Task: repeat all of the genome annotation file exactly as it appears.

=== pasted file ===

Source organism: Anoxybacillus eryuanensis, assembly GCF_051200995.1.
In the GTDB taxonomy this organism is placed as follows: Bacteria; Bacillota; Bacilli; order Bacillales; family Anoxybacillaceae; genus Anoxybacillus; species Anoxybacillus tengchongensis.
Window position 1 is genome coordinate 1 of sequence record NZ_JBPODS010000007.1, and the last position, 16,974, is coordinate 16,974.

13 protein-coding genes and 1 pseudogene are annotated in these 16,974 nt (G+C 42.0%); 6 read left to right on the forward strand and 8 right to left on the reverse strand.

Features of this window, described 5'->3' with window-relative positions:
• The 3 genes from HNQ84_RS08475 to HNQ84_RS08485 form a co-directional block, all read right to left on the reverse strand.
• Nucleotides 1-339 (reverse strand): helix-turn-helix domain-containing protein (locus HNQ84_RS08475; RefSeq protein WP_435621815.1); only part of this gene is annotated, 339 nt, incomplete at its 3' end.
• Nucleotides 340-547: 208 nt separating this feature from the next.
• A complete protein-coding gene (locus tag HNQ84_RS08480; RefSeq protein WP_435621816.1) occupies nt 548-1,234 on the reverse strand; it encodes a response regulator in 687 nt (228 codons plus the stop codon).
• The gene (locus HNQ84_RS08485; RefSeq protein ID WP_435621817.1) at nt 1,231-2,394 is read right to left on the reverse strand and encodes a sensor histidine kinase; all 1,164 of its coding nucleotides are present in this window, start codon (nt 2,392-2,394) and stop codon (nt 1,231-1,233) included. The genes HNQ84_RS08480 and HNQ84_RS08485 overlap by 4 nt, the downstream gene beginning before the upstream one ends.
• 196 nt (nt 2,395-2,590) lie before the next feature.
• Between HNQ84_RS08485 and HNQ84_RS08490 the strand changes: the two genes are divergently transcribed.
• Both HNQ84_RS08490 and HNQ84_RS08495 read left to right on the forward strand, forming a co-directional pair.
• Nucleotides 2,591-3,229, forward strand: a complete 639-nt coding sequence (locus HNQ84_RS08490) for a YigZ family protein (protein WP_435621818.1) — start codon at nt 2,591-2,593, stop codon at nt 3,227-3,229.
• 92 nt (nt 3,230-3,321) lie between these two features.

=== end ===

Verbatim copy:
Source organism: Anoxybacillus eryuanensis, assembly GCF_051200995.1.
In the GTDB taxonomy this organism is placed as follows: Bacteria; Bacillota; Bacilli; order Bacillales; family Anoxybacillaceae; genus Anoxybacillus; species Anoxybacillus tengchongensis.
Window position 1 is genome coordinate 1 of sequence record NZ_JBPODS010000007.1, and the last position, 16,974, is coordinate 16,974.

13 protein-coding genes and 1 pseudogene are annotated in these 16,974 nt (G+C 42.0%); 6 read left to right on the forward strand and 8 right to left on the reverse strand.

Features of this window, described 5'->3' with window-relative positions:
• The 3 genes from HNQ84_RS08475 to HNQ84_RS08485 form a co-directional block, all read right to left on the reverse strand.
• Nucleotides 1-339 (reverse strand): helix-turn-helix domain-containing protein (locus HNQ84_RS08475; RefSeq protein WP_435621815.1); only part of this gene is annotated, 339 nt, incomplete at its 3' end.
• Nucleotides 340-547: 208 nt separating this feature from the next.
• A complete protein-coding gene (locus tag HNQ84_RS08480; RefSeq protein WP_435621816.1) occupies nt 548-1,234 on the reverse strand; it encodes a response regulator in 687 nt (228 codons plus the stop codon).
• The gene (locus HNQ84_RS08485; RefSeq protein ID WP_435621817.1) at nt 1,231-2,394 is read right to left on the reverse strand and encodes a sensor histidine kinase; all 1,164 of its coding nucleotides are present in this window, start codon (nt 2,392-2,394) and stop codon (nt 1,231-1,233) included. The genes HNQ84_RS08480 and HNQ84_RS08485 overlap by 4 nt, the downstream gene beginning before the upstream one ends.
• 196 nt (nt 2,395-2,590) lie before the next feature.
• Between HNQ84_RS08485 and HNQ84_RS08490 the strand changes: the two genes are divergently transcribed.
• Both HNQ84_RS08490 and HNQ84_RS08495 read left to right on the forward strand, forming a co-directional pair.
• Nucleotides 2,591-3,229, forward strand: a complete 639-nt coding sequence (locus HNQ84_RS08490) for a YigZ family protein (protein WP_435621818.1) — start codon at nt 2,591-2,593, stop codon at nt 3,227-3,229.
• 92 nt (nt 3,230-3,321) lie between these two features.